Vagrant-based TinyOS Install

Here’s a quick procedure to get you up and running with TinyOS. Although it’s aimed and Windows users, it should work on Mac and Linux with some tweaks here and there.

The method proposed here runs the virtualbox in “headless” mode, which means that you only see a command line under Ubuntu Linux and not the whole windowing system. Don’t worry, you can use your favourite Windows editor to edit as all the important files will be accessible under Windows.

Step 1. Check that you have virtualization turned on

Virtualization is needed for the virtualbox to run normally but some laptop manufacturers turn it off by default. If you skip this step, you might see errors when you try to start Ubuntu. For example, it might suggest you enable PAE/NX (but don’t do this!). If you have a 64-bit CPU, this shouldn’t be needed and if you don’t, you can switch to using a 32-bit version of Ubuntu by changing the Vagrantfile.

Step 2. Install VirtualBox

Go to and download a recent version.

Step 3. Download and install the VirtualBox Oracle VM VirtualBox Extension Pack from the same address.

The extension pack is required for USB 3.0 and so if you later find that you haven’t got this option enabled, it’s probably because your extension pack is not properly installed. Note that downloading it is not enough, you need to get it installed into VirtualBox.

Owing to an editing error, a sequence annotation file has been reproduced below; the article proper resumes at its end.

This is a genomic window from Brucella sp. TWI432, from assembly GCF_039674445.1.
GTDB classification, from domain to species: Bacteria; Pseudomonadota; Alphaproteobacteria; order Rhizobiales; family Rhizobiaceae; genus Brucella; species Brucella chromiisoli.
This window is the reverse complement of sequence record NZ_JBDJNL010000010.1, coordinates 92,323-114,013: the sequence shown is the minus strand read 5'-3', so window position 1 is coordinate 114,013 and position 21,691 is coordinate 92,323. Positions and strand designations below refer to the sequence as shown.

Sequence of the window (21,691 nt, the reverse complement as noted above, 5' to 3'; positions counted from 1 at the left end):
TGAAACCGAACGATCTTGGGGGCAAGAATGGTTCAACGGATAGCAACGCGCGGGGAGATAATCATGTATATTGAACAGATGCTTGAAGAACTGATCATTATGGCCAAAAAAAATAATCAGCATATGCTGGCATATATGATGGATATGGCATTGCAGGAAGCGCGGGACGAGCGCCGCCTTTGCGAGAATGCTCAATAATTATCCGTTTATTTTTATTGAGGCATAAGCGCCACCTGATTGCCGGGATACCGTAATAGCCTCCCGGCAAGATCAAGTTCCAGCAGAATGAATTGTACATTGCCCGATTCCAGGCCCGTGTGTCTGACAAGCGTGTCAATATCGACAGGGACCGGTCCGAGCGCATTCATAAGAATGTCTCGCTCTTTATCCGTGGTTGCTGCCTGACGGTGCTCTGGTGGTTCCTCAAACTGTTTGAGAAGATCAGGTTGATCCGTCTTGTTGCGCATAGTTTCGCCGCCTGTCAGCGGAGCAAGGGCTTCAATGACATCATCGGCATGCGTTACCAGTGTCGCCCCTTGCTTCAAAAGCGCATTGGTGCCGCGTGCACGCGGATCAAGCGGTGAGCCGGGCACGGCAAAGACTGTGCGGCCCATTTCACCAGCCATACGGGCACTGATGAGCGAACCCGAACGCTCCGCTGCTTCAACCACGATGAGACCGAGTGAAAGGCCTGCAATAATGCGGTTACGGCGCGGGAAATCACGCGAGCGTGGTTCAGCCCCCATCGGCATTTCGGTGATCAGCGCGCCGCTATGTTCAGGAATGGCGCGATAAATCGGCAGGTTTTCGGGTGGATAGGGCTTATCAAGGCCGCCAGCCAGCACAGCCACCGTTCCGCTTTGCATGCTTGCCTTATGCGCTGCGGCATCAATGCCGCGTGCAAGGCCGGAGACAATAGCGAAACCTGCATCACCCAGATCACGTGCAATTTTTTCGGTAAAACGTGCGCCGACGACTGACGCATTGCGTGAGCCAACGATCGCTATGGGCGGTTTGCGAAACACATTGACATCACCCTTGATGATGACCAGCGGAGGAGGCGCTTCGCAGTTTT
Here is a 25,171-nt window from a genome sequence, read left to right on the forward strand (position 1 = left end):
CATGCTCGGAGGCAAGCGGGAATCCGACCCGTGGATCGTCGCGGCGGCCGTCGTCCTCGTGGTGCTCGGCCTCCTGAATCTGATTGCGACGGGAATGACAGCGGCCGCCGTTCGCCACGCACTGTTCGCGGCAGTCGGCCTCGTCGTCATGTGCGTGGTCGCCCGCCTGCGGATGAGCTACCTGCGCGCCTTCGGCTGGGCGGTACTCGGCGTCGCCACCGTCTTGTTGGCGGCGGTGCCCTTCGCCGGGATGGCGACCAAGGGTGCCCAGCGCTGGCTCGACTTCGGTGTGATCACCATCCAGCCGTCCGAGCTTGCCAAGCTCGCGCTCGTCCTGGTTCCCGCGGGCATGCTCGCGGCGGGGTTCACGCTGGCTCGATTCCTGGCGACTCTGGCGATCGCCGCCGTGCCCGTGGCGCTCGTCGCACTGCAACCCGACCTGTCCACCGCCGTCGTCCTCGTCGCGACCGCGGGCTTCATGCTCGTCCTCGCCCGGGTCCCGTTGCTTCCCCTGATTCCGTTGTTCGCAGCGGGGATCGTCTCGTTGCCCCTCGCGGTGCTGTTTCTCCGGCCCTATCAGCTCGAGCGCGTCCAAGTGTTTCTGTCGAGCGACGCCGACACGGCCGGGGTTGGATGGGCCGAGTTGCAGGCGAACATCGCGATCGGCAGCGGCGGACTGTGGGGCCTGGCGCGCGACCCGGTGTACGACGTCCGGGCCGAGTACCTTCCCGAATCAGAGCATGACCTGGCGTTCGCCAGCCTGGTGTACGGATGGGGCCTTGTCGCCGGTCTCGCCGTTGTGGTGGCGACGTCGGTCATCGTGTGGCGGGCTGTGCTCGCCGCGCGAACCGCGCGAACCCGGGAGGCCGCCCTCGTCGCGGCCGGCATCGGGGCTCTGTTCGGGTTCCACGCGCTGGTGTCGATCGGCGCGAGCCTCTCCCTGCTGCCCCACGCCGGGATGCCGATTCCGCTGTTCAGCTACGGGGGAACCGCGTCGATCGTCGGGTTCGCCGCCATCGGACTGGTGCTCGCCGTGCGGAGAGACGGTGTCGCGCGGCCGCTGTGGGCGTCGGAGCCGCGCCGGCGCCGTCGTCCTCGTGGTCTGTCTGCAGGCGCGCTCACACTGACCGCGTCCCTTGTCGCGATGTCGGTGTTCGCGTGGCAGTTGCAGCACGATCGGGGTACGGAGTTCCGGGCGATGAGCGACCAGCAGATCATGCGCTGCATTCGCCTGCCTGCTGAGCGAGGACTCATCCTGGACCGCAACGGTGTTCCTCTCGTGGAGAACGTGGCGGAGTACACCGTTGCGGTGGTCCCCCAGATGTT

Step 4. Download and install Vagrant

Vagrant is a great tool for setting up virtual machines automatically.

Step 5. Download this Vagrantfile
After clicking on the link, you’ll see a text file. You need to tell your web-browser to save the page.

Note: Windows wants to put a file type of “.txt” on the end of this file name. You will need to manually rename this after downloading.

ren Vagrantfile.txt Vagrantfile

It contains a script—written in Ruby—that tells Vagrant what to do to install TinyOS on a Ubuntu virtual machine. Here’s the start:

# -*- mode: ruby -*-
# vi: set ft=ruby :
$script = <<SCRIPT

The first line is an instruction to Emacs and the second to Vim, both to set the syntax highlighting etc to Ruby mode. The next line builds a script file (written in bash) and puts that in $script.

The script is run when the virtual box is provisioned or set-up for the first time. Let’s look at the first step:

wget -O - | sudo apt-key add -
# add tinyprod to apt sources
tee -a /etc/apt/sources.list >/dev/null <<APTEOF
deb squeeze main
deb msp430-46 main

This downloads the public signing key for the tinyprod repository, installs it, then appends the tinyprod repository to the list of apt sources.
The rest of the script installs various bits of software, including linux-image-extra-virtual, which is needed for the FTDI driver that talks to the mote.

Step 6. Make a folder for your system

Create a folder or directory and put the Vagrantfile that you downloaded in the last step here.

Step 7. Open a terminal window and cd to folder

Open a terminal window. On Windows, this is done by going to the start menu and typing cmd. When you get a command prompt, you need to cd to the directory that you just created. If you don’t know how to do this, try searching for a tutorial on google. When you’ve got to the right directory, use dir to check to see that you can see the Vagrantfile there.

Step 8. Install vbguest plugin